Talk:C Sharp (programming language)
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implicit with keyword
C# supports strongly typed implicit variable declarations with the keyword
- "strongly, implicitly typed variable declarations" might be better, although it doesn't read well. Eg
var i = 10; // implicitly typed integer
- The type of i is deduced by the compiler from the context, but it is just as strongly typed as if the programmer had specified int explicitly. Mitch Ames (talk) 06:00, 28 April 2013 (UTC)
Sharp Sign Notation
It is extremely common to type C# instead of C♯ because it is easier to type. Even most of the official documentation uses a pound sign instead of a sharp. For example:  (This is even covered in the article under the name section.) Pathogen-David (talk) 15:17, 8 May 2014 (UTC)
At work we don't use the musical symbol when using/writing the language, but use the "#" symbol (shift+3 on keyboard). We pronounce the name "see-hash". But I've also heard "see-sharp" as well. I've never heard it called "see-octothorpe", but that's not to say it isn't. By the way, I believe the "pound sign" is something different (£ - England-currency?) — Preceding unsigned comment added by 188.8.131.52 (talk) 14:18, 14 August 2014 (UTC)
better reference for Gosling quotes in C# article
The source in footnote (reference) 17 quotes a source that quotes a source.
A better reference for the original source is:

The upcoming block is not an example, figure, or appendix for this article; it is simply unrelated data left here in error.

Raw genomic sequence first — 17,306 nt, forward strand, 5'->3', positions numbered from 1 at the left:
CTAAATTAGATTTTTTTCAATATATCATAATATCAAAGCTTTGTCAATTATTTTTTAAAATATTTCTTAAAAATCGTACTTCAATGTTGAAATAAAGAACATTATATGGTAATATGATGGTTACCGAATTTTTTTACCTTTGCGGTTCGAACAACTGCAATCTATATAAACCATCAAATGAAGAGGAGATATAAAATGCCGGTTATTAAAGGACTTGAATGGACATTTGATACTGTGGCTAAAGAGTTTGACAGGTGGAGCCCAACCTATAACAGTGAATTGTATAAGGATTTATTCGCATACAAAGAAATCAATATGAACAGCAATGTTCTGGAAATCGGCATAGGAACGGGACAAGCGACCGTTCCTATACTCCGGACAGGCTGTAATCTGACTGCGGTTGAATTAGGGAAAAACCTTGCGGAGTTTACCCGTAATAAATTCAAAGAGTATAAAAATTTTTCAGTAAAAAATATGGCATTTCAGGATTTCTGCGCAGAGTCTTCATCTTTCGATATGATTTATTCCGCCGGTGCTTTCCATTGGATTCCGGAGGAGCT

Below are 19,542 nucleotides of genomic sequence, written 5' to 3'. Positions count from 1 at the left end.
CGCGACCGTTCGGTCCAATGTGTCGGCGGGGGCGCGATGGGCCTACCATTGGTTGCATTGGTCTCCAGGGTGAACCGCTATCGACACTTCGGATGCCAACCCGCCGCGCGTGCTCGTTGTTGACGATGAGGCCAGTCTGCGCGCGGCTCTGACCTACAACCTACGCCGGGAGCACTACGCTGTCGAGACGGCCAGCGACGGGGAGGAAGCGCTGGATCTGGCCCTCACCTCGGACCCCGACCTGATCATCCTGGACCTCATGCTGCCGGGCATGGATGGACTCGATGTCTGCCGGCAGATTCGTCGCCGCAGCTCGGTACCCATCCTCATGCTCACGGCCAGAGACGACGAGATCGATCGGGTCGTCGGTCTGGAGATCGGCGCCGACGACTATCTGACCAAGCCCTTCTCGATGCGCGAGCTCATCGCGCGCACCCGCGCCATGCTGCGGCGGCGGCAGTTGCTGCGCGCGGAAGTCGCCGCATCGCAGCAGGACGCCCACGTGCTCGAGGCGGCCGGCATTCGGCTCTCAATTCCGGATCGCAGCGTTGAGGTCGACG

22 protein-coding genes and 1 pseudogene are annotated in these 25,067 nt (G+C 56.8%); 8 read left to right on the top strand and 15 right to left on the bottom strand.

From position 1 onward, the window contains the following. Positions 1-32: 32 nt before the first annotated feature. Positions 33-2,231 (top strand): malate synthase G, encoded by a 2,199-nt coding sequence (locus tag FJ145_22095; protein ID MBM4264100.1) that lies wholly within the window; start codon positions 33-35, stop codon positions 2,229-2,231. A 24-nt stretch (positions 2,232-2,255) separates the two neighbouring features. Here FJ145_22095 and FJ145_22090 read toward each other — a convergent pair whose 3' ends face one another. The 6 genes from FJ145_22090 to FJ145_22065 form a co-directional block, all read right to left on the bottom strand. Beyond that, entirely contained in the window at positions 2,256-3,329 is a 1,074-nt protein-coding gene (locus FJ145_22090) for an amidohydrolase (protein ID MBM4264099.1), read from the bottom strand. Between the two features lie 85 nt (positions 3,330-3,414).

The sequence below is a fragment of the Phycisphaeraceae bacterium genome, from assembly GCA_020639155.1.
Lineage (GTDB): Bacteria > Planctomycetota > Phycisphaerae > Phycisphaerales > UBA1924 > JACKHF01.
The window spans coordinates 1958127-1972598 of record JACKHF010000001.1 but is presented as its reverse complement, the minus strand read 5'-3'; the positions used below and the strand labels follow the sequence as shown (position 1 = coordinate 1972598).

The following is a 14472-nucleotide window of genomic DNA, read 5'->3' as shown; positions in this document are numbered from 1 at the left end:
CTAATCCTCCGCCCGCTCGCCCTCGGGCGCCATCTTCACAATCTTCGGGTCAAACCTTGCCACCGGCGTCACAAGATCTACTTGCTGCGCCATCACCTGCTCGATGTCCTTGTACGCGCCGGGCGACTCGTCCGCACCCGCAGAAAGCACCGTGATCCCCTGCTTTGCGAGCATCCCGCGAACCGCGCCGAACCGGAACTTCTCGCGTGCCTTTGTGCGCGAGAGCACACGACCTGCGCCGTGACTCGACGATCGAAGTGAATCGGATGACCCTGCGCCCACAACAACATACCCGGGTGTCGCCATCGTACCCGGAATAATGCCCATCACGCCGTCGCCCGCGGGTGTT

Wylie Wong (2002). "Why Microsoft's C# isn't" CNET News, January 17,2002 available online at: http://news.cnet.com/2100-1082-817522.html
I'm not a wikipedia editor. Can soneone please fix this.
Also a more extended and informative quote would include the second part of Gosling's comments:
"They had this problem in their design rules that they had to support C and C++, which means you have to have a memory model where you can access everything at all times. It's the existence of those loopholes that is the source of security, reliability and productivity problems for developers. So on the one hand, they copied Java, and on the other hand, they added gratuitous things and other things that are outright stupid. That's amusing.”
Thank you for the suggestion, I've replaced the reference as suggested. I did not add the entire quote since I felt like it didn't add much to the section, but if someone else sees value in it they can add it.
Also, there are no designated Wikipedia editors. Anyone can edit Wikipedia (except for some protected pages, of course.)
"C Sharp" or "C sharp"
Why does "Sharp" have an upper case "S" - should it be lowercase, per MOS:CAPS? Presumable "Sharp" is not actually part of the official name ("C#"), so there's no need to capitalise it.
If it should be capitalised in the article title because it's a proper noun, then it probably ought to be capitalised everywhere throughout the article, in particular C_Sharp_(programming_language)#Name currently has a lower case "S" in
The name "C sharp" was inspired ...